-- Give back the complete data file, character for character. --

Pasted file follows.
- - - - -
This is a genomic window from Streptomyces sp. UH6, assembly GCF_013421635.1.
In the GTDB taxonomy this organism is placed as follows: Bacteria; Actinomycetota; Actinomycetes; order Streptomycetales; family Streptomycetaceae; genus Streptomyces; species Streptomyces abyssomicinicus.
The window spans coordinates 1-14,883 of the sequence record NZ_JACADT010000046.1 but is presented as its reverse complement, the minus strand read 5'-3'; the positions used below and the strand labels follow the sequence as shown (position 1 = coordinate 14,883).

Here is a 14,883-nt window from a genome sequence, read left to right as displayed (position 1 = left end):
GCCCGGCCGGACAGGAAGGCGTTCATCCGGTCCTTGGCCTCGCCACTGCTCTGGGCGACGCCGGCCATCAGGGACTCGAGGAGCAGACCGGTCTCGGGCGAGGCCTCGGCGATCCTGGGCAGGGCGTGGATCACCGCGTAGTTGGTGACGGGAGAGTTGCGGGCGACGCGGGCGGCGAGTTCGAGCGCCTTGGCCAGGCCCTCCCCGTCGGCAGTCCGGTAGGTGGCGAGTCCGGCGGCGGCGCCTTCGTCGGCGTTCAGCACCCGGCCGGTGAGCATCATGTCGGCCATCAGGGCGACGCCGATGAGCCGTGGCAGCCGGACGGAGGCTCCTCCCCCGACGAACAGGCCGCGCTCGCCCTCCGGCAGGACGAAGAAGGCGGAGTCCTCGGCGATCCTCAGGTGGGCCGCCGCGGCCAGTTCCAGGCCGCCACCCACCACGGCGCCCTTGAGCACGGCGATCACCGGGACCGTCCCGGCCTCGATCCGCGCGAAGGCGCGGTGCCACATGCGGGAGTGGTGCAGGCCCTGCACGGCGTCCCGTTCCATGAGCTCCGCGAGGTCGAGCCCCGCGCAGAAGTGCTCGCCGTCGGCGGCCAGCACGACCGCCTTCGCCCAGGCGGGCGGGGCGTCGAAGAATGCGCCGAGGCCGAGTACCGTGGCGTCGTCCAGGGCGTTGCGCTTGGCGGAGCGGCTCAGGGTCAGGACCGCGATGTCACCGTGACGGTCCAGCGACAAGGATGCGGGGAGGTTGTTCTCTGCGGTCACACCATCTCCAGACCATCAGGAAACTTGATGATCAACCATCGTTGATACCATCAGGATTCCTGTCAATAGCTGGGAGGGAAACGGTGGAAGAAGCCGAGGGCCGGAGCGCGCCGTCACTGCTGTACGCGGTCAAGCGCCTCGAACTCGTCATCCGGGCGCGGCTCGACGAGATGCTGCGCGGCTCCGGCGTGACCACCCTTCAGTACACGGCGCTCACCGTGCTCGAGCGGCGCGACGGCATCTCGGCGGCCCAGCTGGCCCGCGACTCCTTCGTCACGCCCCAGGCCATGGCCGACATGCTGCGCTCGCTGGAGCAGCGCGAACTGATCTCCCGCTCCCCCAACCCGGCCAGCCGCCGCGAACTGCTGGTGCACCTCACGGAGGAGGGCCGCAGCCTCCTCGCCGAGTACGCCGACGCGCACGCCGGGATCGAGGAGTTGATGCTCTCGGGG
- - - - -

This is a genomic window from Streptomyces sp. UH6, assembly GCF_013421635.1.
In the GTDB taxonomy this organism is placed as follows: Bacteria; Actinomycetota; Actinomycetes; order Streptomycetales; family Streptomycetaceae; genus Streptomyces; species Streptomyces abyssomicinicus.
The window spans coordinates 1-14,883 of the sequence record NZ_JACADT010000046.1 but is presented as its reverse complement, the minus strand read 5'-3'; the positions used below and the strand labels follow the sequence as shown (position 1 = coordinate 14,883).

Here is a 14,883-nt window from a genome sequence, read left to right as displayed (position 1 = left end):
GCCCGGCCGGACAGGAAGGCGTTCATCCGGTCCTTGGCCTCGCCACTGCTCTGGGCGACGCCGGCCATCAGGGACTCGAGGAGCAGACCGGTCTCGGGCGAGGCCTCGGCGATCCTGGGCAGGGCGTGGATCACCGCGTAGTTGGTGACGGGAGAGTTGCGGGCGACGCGGGCGGCGAGTTCGAGCGCCTTGGCCAGGCCCTCCCCGTCGGCAGTCCGGTAGGTGGCGAGTCCGGCGGCGGCGCCTTCGTCGGCGTTCAGCACCCGGCCGGTGAGCATCATGTCGGCCATCAGGGCGACGCCGATGAGCCGTGGCAGCCGGACGGAGGCTCCTCCCCCGACGAACAGGCCGCGCTCGCCCTCCGGCAGGACGAAGAAGGCGGAGTCCTCGGCGATCCTCAGGTGGGCCGCCGCGGCCAGTTCCAGGCCGCCACCCACCACGGCGCCCTTGAGCACGGCGATCACCGGGACCGTCCCGGCCTCGATCCGCGCGAAGGCGCGGTGCCACATGCGGGAGTGGTGCAGGCCCTGCACGGCGTCCCGTTCCATGAGCTCCGCGAGGTCGAGCCCCGCGCAGAAGTGCTCGCCGTCGGCGGCCAGCACGACCGCCTTCGCCCAGGCGGGCGGGGCGTCGAAGAATGCGCCGAGGCCGAGTACCGTGGCGTCGTCCAGGGCGTTGCGCTTGGCGGAGCGGCTCAGGGTCAGGACCGCGATGTCACCGTGACGGTCCAGCGACAAGGATGCGGGGAGGTTGTTCTCTGCGGTCACACCATCTCCAGACCATCAGGAAACTTGATGATCAACCATCGTTGATACCATCAGGATTCCTGTCAATAGCTGGGAGGGAAACGGTGGAAGAAGCCGAGGGCCGGAGCGCGCCGTCACTGCTGTACGCGGTCAAGCGCCTCGAACTCGTCATCCGGGCGCGGCTCGACGAGATGCTGCGCGGCTCCGGCGTGACCACCCTTCAGTACACGGCGCTCACCGTGCTCGAGCGGCGCGACGGCATCTCGGCGGCCCAGCTGGCCCGCGACTCCTTCGTCACGCCCCAGGCCATGGCCGACATGCTGCGCTCGCTGGAGCAGCGCGAACTGATCTCCCGCTCCCCCAACCCGGCCAGCCGCCGCGAACTGCTGGTGCACCTCACGGAGGAGGGCCGCAGCCTCCTCGCCGAGTACGCCGACGCGCACGCCGGGATCGAGGAGTTGATGCTCTCGGGG